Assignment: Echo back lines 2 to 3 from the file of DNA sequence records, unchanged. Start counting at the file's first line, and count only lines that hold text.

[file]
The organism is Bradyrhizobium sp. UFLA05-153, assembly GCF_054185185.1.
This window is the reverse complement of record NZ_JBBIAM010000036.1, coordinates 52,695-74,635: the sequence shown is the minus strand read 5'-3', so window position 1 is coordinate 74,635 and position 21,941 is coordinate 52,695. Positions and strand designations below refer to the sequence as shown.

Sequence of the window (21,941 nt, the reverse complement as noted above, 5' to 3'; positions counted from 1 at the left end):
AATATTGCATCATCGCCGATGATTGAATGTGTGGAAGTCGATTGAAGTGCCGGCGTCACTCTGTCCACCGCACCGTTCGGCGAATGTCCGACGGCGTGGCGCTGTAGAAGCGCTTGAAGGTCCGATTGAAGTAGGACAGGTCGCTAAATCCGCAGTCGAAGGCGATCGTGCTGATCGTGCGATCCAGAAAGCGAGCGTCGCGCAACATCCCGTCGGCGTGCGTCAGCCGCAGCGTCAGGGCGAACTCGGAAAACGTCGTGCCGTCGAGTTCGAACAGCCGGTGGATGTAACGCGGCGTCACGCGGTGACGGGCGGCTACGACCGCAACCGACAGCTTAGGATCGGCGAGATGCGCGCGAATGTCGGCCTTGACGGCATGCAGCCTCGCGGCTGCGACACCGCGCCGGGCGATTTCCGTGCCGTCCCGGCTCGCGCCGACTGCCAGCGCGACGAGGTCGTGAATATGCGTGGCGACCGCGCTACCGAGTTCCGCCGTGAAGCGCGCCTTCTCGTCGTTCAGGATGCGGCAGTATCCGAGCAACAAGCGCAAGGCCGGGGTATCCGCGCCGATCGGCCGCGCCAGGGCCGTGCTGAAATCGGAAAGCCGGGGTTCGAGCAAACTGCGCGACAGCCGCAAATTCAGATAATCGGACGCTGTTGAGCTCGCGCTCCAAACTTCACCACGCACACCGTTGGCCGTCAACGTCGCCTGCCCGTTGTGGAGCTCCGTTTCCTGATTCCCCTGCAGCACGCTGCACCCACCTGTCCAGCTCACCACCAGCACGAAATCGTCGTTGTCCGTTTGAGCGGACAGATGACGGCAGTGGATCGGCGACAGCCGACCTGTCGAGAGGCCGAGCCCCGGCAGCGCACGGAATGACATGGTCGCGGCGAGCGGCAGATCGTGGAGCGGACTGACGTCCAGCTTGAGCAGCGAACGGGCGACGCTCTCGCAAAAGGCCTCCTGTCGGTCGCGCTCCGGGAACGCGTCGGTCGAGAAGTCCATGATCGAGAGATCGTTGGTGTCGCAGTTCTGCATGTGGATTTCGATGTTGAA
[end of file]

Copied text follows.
This window is the reverse complement of record NZ_JBBIAM010000036.1, coordinates 52,695-74,635: the sequence shown is the minus strand read 5'-3', so window position 1 is coordinate 74,635 and position 21,941 is coordinate 52,695. Positions and strand designations below refer to the sequence as shown.

Sequence of the window (21,941 nt, the reverse complement as noted above, 5' to 3'; positions counted from 1 at the left end):